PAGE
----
HomeHome and AwayHome and Away EXCLUSIVE: Real reason behind Rob Kipa-Williams' exit

Home and Away EXCLUSIVE: Real reason behind Rob Kipa-Williams’ exit


From 2019 to 2022, Rob Kipa-Williams portrayed Ari Parata on Home and Away.


Rob Kipa-Williams is best known for playing the patriarch of the Parata family in the television series Home and Away. Fans were devastated when the actor who had played Ari Parata for two and a half years left the show in March 2022.

His on-screen family was destroyed when his character died in a heartbreaking scene from a rare form of cancer. The actor decided to return to Aotearoa and has kept a quiet presence on social media since his departure (New Zealand).

On one of his most significant initiatives to date, he has been working covertly, though. Rob says he left the soap because he felt a “calling” and tug to his Mori culture in a conversation with Yahoo Lifestyle.

The Kiwi actor is currently immersing himself in te reo Mori to become fluent in the language. He recently bought a 220-acre property in the Kaipara with three of his buddies.

There was undoubtedly a part of me that yearned to return to Aotearoa. Learning te reo has always felt like a calling to him, and in the last two years, he says, “it just bubbled up extremely forcefully, and then [I] really made the move to do it.

In spite of the fact that Mori were formerly punished for speaking their original tongue and that it wasn’t recognised as an official language of New Zealand until 1987, te reo Mori has recently experienced a revival. Rob admits this and gives an explanation of his motivation for reclaiming Te Reo.

A language is lost after one generation and is recovered after three generations, he says. “My grandfather… and grandmother were in that time period when they were physically punished for speaking Mori in class. And [Mori] was the only language he knew when he was younger, according to my grandfather’s older brother.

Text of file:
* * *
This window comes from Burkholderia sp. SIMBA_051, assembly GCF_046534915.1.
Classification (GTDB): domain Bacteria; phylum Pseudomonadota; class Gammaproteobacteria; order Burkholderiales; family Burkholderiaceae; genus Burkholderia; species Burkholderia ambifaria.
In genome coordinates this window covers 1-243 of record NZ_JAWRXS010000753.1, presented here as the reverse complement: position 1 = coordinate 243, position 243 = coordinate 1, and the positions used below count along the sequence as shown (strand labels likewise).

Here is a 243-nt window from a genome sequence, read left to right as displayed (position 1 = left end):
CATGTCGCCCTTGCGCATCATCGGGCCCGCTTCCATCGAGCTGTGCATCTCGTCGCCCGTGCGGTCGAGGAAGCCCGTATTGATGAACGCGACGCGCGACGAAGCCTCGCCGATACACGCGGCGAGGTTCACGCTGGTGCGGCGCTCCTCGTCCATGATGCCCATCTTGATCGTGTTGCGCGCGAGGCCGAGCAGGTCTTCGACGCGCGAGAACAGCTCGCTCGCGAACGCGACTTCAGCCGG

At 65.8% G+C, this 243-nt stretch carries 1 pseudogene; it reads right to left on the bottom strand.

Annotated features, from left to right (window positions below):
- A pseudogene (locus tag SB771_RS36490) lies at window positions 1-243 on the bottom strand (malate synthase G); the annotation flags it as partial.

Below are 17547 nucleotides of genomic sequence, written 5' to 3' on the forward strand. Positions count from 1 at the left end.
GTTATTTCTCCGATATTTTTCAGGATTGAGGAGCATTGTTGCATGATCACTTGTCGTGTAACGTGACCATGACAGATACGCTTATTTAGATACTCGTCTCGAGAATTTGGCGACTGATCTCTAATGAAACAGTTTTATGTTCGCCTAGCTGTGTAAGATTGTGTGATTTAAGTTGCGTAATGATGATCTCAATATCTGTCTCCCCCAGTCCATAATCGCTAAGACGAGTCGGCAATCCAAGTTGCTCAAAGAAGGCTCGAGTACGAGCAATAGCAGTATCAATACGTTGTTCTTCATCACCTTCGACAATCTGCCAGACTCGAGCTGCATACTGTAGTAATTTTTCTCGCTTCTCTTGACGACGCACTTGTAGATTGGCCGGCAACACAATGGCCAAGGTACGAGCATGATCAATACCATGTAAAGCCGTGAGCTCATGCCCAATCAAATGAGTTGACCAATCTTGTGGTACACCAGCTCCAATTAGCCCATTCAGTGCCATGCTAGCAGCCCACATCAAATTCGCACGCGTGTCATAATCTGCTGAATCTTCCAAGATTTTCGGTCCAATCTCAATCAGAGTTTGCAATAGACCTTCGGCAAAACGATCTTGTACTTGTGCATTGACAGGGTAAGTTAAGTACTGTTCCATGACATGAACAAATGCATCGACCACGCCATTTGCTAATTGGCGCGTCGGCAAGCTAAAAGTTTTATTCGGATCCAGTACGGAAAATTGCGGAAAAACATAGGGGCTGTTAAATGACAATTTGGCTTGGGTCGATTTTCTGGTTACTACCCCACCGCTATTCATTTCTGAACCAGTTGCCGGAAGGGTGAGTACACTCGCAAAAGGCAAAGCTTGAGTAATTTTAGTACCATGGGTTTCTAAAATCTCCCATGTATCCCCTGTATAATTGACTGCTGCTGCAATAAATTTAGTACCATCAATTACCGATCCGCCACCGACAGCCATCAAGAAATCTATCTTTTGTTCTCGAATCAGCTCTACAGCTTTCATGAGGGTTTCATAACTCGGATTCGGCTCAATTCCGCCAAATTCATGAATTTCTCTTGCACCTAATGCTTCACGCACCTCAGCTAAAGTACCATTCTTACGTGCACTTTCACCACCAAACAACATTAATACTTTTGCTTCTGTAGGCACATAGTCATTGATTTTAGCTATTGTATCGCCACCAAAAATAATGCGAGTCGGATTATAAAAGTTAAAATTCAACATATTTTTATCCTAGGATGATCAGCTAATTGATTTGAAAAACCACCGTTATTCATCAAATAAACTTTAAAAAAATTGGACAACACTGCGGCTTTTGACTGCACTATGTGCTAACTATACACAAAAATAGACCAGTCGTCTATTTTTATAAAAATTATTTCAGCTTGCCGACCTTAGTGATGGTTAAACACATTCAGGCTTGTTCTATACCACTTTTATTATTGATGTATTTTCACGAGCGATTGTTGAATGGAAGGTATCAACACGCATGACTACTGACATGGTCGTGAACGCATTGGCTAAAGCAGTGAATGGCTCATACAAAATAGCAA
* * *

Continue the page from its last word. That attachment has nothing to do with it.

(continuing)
He continues by saying that as his grandfather aged, he lost the ability to speak Mori, which was passed on to his father and then to him. To be able to represent his family and culture “without having to prepare things,” Rob finds it essential to be proficient at te reo Mori.

He summarises, “It’s a tremendously significant component of the next phase of my life.

Rob’s large-scale new endeavour
The celebrity also discusses the HAAAA app he has been working on. He started capturing authentic Polynesian meditation sounds and fusing them with dramatic music. The app’s name, H, is a play on the term “breath” in the Mori language.

No matter what language we speak, we all create the sound “HAAAA” as we exhale. Moreover, each “A” stands for “atua,” which means “god,” and represents the gods of the elements of earth, air, fire, and water.

He tells us, “If I were to do nothing else in my life other than this, I would die a very happy person creating meditation music. “I wanted to make a kind of Polynesian meditation music that maybe wasn’t heard before,” the author said.

In six different languages, the app offers meditation tracks that are specific to the Cook Islands, Tahiti, Samoa, Tonga, Hawaii, and Aotearoa.

The actor’s enthusiasm for the proposal is evident, and Opetaia Foa’i, one of the major Moana music composers, leaped at the chance to write the score. When his Moana soundtrack was published, it spent 23 weeks inside the Top 10 on the Billboard Top 200 Chart and received a Grammy Award nomination.

The most intriguing aspect, according to Opetaia Foa’i, is that he wants to specialise in or work towards assisting Mori and Polynesian children with their mental health.

Then I returned to New Zealand and began recording sounds…

Putting these tunes together was a really interesting, creative process.

Rob wants to be allowed to converse freely and has plans to visit several Polynesian islands in the future, something that Covid-19 previously put a stop to.

I want to visit the islands so I can meet the individuals I’ve been wanting to meet in person and be able to speak my own language, he says.

When I interact with musicians and artists, “there’s a part of me that wants to thoroughly understand my own language so that I can do it credit.”


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